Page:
SOUTHERN LIGHT

by CONNIE DUFNER / photography by ANDREW CEBULKA

Husk encompasses two 1894 buildings restored and remodeled by the Neighbor-hood Dining Group in historic downtown Charleston. The main restaurant is a house with Victorian influences and a Queen Anne-style facade. The adjacent structure houses The Bar & Patio at Husk and includes a first-floor bar, a second-floor cocktail lounge and a secluded patio.

HUSK, THE 10-YEAR-OLD LOVE LETTER to Southern cuisine, is ready to recapture the hearts of Charlestonians as it opens its doors and safely welcomes back friends and family to its embrace.

The restaurant that came to life in 2010 in a hist-oric, refurbished house on Queen Street has been experimenting with a thing or two over these months of sheltering in place. One, how to keep the romance alive? And two, is it time to start a take-out program that brings the best of Husk to your own table without sacrificing the experience?

The answer to both those questions is a decided yes, and in reopening the restaurant late last month, a few delectable changes have arrived, says Kenny Lyons, vice president of operations of Neighborhood Dining Group, which operates and manages Husk, as well as five other restaurants across the Southeast. “We’ve spent a lot of time thinking during this time that we haven’t been open,” he says. The restaurant has reopened with safety measures in place that include spaced-out tables and service from Wednesday through Sunday nights, with brunch on Saturdays and Sundays.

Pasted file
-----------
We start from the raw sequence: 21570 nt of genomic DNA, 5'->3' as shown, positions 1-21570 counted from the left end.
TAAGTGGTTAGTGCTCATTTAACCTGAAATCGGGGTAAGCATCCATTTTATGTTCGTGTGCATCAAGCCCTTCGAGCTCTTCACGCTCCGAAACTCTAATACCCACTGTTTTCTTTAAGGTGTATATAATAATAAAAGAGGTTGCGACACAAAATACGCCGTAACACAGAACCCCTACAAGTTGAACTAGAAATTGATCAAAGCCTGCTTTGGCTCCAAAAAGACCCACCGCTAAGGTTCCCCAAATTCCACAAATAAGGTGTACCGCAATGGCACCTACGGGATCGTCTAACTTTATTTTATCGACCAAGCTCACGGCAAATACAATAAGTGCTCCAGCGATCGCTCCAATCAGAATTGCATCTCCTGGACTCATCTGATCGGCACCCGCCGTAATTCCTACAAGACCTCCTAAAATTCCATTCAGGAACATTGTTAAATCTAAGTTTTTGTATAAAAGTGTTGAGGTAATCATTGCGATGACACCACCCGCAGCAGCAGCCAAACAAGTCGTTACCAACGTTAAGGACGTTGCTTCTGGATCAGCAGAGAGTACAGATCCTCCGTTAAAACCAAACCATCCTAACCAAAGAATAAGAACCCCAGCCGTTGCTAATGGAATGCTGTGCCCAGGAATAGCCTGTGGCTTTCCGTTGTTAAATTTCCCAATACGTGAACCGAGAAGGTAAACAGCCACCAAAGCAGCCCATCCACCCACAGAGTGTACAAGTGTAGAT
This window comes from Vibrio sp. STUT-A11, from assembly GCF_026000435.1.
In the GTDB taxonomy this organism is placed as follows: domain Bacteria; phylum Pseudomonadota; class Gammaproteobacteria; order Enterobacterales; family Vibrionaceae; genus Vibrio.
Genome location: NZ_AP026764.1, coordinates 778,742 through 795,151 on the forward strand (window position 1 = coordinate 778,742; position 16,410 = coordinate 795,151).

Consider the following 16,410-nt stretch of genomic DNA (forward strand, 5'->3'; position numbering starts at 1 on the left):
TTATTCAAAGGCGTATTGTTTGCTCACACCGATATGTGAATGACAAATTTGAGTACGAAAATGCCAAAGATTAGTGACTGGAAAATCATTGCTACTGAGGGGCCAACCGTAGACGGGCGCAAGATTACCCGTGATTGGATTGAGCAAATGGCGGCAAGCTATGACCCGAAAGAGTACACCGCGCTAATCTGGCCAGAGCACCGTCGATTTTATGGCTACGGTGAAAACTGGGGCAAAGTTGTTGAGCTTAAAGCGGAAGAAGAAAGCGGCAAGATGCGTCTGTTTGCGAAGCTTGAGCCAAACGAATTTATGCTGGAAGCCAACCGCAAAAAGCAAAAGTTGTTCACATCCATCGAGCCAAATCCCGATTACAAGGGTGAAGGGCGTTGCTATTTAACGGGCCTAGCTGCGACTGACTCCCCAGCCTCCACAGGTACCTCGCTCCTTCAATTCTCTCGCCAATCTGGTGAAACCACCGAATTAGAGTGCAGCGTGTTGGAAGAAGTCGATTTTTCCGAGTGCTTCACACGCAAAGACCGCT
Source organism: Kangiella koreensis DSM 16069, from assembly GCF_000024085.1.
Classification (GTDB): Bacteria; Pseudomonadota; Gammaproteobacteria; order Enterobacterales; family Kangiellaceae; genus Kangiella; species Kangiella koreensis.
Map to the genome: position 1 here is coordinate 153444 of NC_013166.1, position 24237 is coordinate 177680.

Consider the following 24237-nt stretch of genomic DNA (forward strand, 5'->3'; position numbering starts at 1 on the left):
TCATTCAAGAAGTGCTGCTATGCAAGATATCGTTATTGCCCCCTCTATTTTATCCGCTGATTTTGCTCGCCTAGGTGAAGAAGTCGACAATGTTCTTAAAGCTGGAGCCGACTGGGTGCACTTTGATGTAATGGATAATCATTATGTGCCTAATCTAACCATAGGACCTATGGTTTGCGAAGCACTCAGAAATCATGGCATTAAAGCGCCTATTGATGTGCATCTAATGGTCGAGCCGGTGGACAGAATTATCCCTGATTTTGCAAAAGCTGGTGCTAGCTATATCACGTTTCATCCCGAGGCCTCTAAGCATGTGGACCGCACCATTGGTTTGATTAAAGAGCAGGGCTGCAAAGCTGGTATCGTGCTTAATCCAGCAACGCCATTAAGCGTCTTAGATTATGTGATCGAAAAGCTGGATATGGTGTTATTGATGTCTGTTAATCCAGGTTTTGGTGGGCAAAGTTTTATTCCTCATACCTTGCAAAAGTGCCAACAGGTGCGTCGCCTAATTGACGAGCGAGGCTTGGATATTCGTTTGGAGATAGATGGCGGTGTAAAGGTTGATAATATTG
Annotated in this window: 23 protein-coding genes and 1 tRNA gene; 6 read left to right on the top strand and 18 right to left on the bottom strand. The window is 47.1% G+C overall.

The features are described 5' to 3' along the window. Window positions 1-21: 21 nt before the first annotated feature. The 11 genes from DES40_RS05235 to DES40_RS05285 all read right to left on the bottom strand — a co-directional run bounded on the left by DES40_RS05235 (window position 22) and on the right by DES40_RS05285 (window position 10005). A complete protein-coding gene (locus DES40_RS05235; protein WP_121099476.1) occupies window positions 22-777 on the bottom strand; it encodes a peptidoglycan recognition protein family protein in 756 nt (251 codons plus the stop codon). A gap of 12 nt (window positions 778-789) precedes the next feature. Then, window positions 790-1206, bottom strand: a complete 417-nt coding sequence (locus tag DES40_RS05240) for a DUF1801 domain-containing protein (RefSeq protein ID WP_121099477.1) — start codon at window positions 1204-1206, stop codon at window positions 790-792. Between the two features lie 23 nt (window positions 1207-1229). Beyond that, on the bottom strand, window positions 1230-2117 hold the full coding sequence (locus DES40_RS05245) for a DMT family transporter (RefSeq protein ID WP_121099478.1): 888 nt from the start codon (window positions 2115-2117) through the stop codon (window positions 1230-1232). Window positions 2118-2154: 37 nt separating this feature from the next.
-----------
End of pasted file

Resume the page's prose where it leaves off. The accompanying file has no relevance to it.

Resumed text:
A skillet of cornbread with Benton’s bacon crumble.

And about that curbside takeout: It’s a go from 4 p.m. to 9 p.m. on Wednesdays through Sundays. Cue the cheeseburgers and fried chicken, as well as more than a dozen other items that translate well from the main menu. “We want to make sure that people who get a to-go meal still feel that it is the Husk experience,” Lyons says.

That experience was etched into the restaurant’s DNA from day one, with the mantra: “If it doesn’t come from the South, it’s not coming through the door.” It worked. In its rookie year, Husk was named Bon Appetit’s best new restaurant in America. Executive chef Travis Grimes, who has been with the restaurant since its inception, started as chef de cuisine under Sean Brock and was promoted to his current position in 2015. His résumé also includes stints at now-shuttered fine dining spots McCrady’s and Cypress Lowcountry Grill.

A skillet of cornbread with Benton’s bacon crumble.

A native of the South Carolina Low-country, Grimes has developed the menu with a look back at antique cookbooks, as well as an ever-forward eye that gives local, indigenous ingredients the spotlight. He’s a stickler for authenticity, overseeing the restaurant’s in-house recipes, such as hot sauce, pasta, bitters for cocktails and sarsaparilla.

These homemade elements, along with ingredients from local purveyors, find their way onto a constantly changing menu of regional dishes. A sample menu, for example, features starters with different expressions of Southern cuisine, from cheddar crackers and whipped pimento cheese to an Asian-influenced heritage pork lettuce wrap with sweet vinegar cucumber and red onion, and togarashi.

A skillet of cornbread with Benton’s bacon crumble.